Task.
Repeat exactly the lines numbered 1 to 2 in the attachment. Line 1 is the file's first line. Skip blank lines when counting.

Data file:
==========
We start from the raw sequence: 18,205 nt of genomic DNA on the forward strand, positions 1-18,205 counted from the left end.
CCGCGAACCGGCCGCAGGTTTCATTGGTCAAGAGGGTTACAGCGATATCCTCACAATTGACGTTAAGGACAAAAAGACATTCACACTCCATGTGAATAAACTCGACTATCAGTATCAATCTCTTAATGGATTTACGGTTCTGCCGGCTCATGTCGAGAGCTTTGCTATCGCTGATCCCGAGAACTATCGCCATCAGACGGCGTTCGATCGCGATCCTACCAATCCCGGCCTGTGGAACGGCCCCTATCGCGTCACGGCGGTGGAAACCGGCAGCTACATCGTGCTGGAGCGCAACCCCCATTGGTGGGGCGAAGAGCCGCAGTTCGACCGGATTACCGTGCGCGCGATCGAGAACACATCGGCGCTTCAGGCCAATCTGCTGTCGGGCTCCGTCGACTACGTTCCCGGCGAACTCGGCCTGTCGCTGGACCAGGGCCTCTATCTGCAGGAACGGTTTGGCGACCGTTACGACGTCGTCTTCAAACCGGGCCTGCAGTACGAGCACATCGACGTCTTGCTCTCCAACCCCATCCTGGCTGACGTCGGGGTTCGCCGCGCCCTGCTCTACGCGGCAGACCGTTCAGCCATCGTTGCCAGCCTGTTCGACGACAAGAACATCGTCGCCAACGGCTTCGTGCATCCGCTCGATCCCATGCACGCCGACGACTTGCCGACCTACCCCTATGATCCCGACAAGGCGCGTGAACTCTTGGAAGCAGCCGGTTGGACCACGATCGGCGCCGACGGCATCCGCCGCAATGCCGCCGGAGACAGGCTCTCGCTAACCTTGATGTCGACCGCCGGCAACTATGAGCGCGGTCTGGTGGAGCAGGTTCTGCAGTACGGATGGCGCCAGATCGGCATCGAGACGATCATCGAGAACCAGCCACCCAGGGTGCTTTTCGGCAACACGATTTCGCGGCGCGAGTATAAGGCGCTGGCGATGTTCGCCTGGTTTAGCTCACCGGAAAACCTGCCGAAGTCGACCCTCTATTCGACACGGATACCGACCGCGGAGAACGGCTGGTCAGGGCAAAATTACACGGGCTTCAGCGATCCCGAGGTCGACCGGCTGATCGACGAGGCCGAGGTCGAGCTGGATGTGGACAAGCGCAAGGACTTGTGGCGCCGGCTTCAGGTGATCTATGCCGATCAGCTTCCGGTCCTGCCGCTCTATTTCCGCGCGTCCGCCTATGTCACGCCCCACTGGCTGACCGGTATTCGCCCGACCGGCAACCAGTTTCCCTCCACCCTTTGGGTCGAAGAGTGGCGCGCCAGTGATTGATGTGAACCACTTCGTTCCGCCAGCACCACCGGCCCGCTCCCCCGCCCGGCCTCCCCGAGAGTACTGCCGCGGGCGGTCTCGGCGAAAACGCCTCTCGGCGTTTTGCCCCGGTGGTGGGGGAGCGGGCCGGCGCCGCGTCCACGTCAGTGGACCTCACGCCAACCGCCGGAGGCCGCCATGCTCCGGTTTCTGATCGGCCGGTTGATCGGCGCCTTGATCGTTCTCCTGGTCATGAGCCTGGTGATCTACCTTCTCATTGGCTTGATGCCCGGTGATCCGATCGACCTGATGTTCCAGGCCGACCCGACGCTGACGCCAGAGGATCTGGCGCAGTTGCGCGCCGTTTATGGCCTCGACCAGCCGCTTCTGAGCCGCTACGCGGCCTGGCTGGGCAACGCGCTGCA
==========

We start from the raw sequence: 18,205 nt of genomic DNA on the forward strand, positions 1-18,205 counted from the left end.
CCGCGAACCGGCCGCAGGTTTCATTGGTCAAGAGGGTTACAGCGATATCCTCACAATTGACGTTAAGGACAAAAAGACATTCACACTCCATGTGAATAAACTCGACTATCAGTATCAATCTCTTAATGGATTTACGGTTCTGCCGGCTCATGTCGAGAGCTTTGCTATCGCTGATCCCGAGAACTATCGCCATCAGACGGCGTTCGATCGCGATCCTACCAATCCCGGCCTGTGGAACGGCCCCTATCGCGTCACGGCGGTGGAAACCGGCAGCTACATCGTGCTGGAGCGCAACCCCCATTGGTGGGGCGAAGAGCCGCAGTTCGACCGGATTACCGTGCGCGCGATCGAGAACACATCGGCGCTTCAGGCCAATCTGCTGTCGGGCTCCGTCGACTACGTTCCCGGCGAACTCGGCCTGTCGCTGGACCAGGGCCTCTATCTGCAGGAACGGTTTGGCGACCGTTACGACGTCGTCTTCAAACCGGGCCTGCAGTACGAGCACATCGACGTCTTGCTCTCCAACCCCATCCTGGCTGACGTCGGGGTTCGCCGCGCCCTGCTCTACGCGGCAGACCGTTCAGCCATCGTTGCCAGCCTGTTCGACGACAAGAACATCGTCGCCAACGGCTTCGTGCATCCGCTCGATCCCATGCACGCCGACGACTTGCCGACCTACCCCTATGATCCCGACAAGGCGCGTGAACTCTTGGAAGCAGCCGGTTGGACCACGATCGGCGCCGACGGCATCCGCCGCAATGCCGCCGGAGACAGGCTCTCGCTAACCTTGATGTCGACCGCCGGCAACTATGAGCGCGGTCTGGTGGAGCAGGTTCTGCAGTACGGATGGCGCCAGATCGGCATCGAGACGATCATCGAGAACCAGCCACCCAGGGTGCTTTTCGGCAACACGATTTCGCGGCGCGAGTATAAGGCGCTGGCGATGTTCGCCTGGTTTAGCTCACCGGAAAACCTGCCGAAGTCGACCCTCTATTCGACACGGATACCGACCGCGGAGAACGGCTGGTCAGGGCAAAATTACACGGGCTTCAGCGATCCCGAGGTCGACCGGCTGATCGACGAGGCCGAGGTCGAGCTGGATGTGGACAAGCGCAAGGACTTGTGGCGCCGGCTTCAGGTGATCTATGCCGATCAGCTTCCGGTCCTGCCGCTCTATTTCCGCGCGTCCGCCTATGTCACGCCCCACTGGCTGACCGGTATTCGCCCGACCGGCAACCAGTTTCCCTCCACCCTTTGGGTCGAAGAGTGGCGCGCCAGTGATTGATGTGAACCACTTCGTTCCGCCAGCACCACCGGCCCGCTCCCCCGCCCGGCCTCCCCGAGAGTACTGCCGCGGGCGGTCTCGGCGAAAACGCCTCTCGGCGTTTTGCCCCGGTGGTGGGGGAGCGGGCCGGCGCCGCGTCCACGTCAGTGGACCTCACGCCAACCGCCGGAGGCCGCCATGCTCCGGTTTCTGATCGGCCGGTTGATCGGCGCCTTGATCGTTCTCCTGGTCATGAGCCTGGTGATCTACCTTCTCATTGGCTTGATGCCCGGTGATCCGATCGACCTGATGTTCCAGGCCGACCCGACGCTGACGCCAGAGGATCTGGCGCAGTTGCGCGCCGTTTATGGCCTCGACCAGCCGCTTCTGAGCCGCTACGCGGCCTGGCTGGGCAACGCGCTGCA